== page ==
Exploring Fez and its Magical Medina

by Christie Grotheim  |  Published March 27, 2014

When I passed through the Bab Bou Jeloud, better known at The Blue Gate, the awe-inspiring entryway to the medina in Fez, Morocco, I found myself stepping into the ninth century. The onion-shaped arches of the gate made for a dramatic welcome, and its tile-covered facade in bright indigo was hard to miss, adding a splash of color to the earth-toned wall that surrounded “the old city.” I arrived at sunset and unpacked my bags at an inexpensive hotel—only $20 per night—not far from the entrance. To my delight its courtyard was also covered in tile, and I walked to the roof terrace, as suggested by the friendly man at the front desk. 

A stretch of the Rue Talaa Kebira in Fez. (Photo: Matt Willis via Flickr)

A stretch of the Rue Talaa Kebira in Fez. (Photo: Matt Willis via Flickr)

The view of the ancient city was stunning, overlooking stacks of dwellings in all shades of camel and clay on gently sloping hills, the squarish architecture broken up only by round satellite dishes. Minarets with Moorish detail in aquamarine extended up from the nearby Bou Inania Madrasa and the Abou El Hassan mosque. I looked down into the square below to see a few lights coming on as dusk set in, giving the stalls lining the passageway to the market a warm glow. Peering down at the beginnings of the bustling Talaa Kebira, the longest street in Fez, women in headscarves and colorful kaftans browsed with their daughters, often wearing jeans and t-shirts. Groups of men in hooded robes mingled about, sharing the street with boys on bikes and donkeys pulling carts.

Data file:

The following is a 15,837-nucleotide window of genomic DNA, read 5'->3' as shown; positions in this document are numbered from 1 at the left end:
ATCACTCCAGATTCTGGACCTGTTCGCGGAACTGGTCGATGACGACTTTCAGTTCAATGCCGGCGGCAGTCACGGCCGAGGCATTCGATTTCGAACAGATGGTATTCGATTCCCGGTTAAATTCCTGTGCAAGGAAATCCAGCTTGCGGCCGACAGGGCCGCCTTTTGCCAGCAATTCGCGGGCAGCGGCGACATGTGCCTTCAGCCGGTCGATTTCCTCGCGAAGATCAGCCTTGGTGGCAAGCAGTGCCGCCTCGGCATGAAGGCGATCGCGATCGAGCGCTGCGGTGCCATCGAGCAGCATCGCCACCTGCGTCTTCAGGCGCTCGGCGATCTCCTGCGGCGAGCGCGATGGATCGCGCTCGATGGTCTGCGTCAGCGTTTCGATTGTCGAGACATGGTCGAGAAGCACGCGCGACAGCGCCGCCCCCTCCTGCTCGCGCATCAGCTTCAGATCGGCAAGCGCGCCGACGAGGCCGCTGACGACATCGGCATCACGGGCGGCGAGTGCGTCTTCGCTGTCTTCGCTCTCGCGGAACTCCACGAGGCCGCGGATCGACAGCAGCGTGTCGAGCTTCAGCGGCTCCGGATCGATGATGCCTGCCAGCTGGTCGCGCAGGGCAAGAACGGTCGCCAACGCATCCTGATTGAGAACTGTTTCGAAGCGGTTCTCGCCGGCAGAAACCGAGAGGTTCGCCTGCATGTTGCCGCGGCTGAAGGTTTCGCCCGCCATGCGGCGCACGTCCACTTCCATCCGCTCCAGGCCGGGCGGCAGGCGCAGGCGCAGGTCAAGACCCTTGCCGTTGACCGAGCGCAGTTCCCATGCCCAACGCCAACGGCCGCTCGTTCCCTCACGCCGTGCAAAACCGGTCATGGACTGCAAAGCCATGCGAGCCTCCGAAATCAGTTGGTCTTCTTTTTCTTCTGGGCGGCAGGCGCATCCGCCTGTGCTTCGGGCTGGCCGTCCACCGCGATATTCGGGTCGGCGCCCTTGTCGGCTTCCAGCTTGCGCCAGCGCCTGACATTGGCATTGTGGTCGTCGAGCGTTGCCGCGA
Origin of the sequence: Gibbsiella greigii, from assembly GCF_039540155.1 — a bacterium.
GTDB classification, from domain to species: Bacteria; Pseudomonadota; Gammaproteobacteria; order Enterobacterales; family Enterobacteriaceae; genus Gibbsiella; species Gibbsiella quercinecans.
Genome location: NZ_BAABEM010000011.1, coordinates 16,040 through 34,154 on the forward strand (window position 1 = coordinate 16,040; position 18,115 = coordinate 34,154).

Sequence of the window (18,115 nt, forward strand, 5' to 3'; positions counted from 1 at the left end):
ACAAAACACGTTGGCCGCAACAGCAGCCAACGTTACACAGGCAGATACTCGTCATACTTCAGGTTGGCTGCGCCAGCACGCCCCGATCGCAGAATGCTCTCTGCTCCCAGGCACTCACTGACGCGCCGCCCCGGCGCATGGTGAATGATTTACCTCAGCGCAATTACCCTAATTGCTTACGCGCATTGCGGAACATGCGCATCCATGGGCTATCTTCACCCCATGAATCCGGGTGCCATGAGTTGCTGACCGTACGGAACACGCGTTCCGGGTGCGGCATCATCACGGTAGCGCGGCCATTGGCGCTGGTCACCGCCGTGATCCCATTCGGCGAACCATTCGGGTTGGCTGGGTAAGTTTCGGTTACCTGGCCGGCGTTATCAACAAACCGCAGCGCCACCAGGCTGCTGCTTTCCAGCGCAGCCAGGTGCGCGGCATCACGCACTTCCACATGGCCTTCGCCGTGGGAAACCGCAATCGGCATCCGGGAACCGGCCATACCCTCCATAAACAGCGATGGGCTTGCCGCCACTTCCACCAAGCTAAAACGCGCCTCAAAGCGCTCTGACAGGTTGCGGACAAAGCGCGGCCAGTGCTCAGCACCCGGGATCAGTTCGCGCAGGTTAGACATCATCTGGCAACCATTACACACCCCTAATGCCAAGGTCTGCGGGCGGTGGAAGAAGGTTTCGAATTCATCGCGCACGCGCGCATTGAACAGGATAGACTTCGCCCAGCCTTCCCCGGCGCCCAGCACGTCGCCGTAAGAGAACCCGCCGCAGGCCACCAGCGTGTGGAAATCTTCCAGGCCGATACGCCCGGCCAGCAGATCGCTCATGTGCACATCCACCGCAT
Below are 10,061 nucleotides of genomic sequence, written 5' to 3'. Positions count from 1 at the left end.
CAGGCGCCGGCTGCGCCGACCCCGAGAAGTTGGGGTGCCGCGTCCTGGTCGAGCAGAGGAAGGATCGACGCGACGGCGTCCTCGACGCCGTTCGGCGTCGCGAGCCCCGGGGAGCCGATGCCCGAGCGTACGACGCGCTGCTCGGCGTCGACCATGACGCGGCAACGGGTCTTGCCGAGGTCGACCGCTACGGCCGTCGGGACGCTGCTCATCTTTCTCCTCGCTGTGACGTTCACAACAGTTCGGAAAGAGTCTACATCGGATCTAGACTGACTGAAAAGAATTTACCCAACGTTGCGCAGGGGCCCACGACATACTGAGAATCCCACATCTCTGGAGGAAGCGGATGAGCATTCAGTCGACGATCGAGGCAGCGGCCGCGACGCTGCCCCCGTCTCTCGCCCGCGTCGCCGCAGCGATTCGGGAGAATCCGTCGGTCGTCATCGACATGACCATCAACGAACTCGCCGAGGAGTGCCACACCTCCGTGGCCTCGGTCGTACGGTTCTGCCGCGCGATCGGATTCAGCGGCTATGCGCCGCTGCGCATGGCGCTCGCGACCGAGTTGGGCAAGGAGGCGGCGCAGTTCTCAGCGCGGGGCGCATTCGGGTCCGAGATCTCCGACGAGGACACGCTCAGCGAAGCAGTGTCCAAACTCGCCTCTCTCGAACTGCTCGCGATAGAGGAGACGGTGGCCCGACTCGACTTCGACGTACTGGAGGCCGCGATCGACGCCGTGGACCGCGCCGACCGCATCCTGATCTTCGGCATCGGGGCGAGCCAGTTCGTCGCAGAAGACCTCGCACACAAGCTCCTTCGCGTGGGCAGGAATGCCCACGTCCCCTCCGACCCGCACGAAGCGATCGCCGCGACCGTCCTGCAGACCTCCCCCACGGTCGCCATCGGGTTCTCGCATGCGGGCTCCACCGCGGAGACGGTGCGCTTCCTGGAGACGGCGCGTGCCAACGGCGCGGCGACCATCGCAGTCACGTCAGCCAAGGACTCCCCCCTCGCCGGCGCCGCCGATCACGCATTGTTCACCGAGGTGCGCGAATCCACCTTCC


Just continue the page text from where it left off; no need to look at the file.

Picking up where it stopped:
I later learned that with 9,000 streets and a million residents, the medina is the largest and most enduring medieval Islamic settlement in the world. This treasure was named a Unesco World Heritage site in 1981, and is one of the largest car-free urban zones anywhere. Laid out in the ninth century on the Fez River, the 540-acre medina, Fez el-Bali, was a scholarly and commercial center of North Africa and Muslim life, reaching its pinnacle in the 13th and 14th centuries. Once the capital of Morocco, Fez remains the country’s spiritual core.

The following morning, the hotel’s owner arranged a guide for me—a good friend of his—and while at first I was hesitant, wanting to explore on my own, I finally agreed. Winding through the labyrinth of walls, I appreciated Mohammad’s internal GPS; without him I would have spent most of the day walking in circles. He led me down the narrowest “street” in Fez where we had to turn sideways to continue, and into various carpet and ceramics ships along the way.

The highlight was our visit to one of the open air leather tanneries for which Fez is famous. On a warm day you can simply follow your nose, but it takes being with a local to get you inside. If the smell doesn’t knock you out, the vision will take your breath away. While many tourists settle for a view from some nearby terrace, I was accompanied through a maze that opened up into the tannery, and was allowed to take photos and walk through its stone and wooden walkways. I circled the hundred or so round clay vats, built out of varying combinations of bricks, tiles, clay and mud, raw and organic, filled with colorful liquids. I was not three feet from the men toiling in the heat—and even introduced to a few—one waist deep in a vat, smiling wide as he swished and stomped the leather hides.

Leather tannery in Fez. (Photo: Wojtek Ogrodowczyk via Flickr)

Leather tannery in Fez. (Photo: Wojtek Ogrodowczyk via Flickr)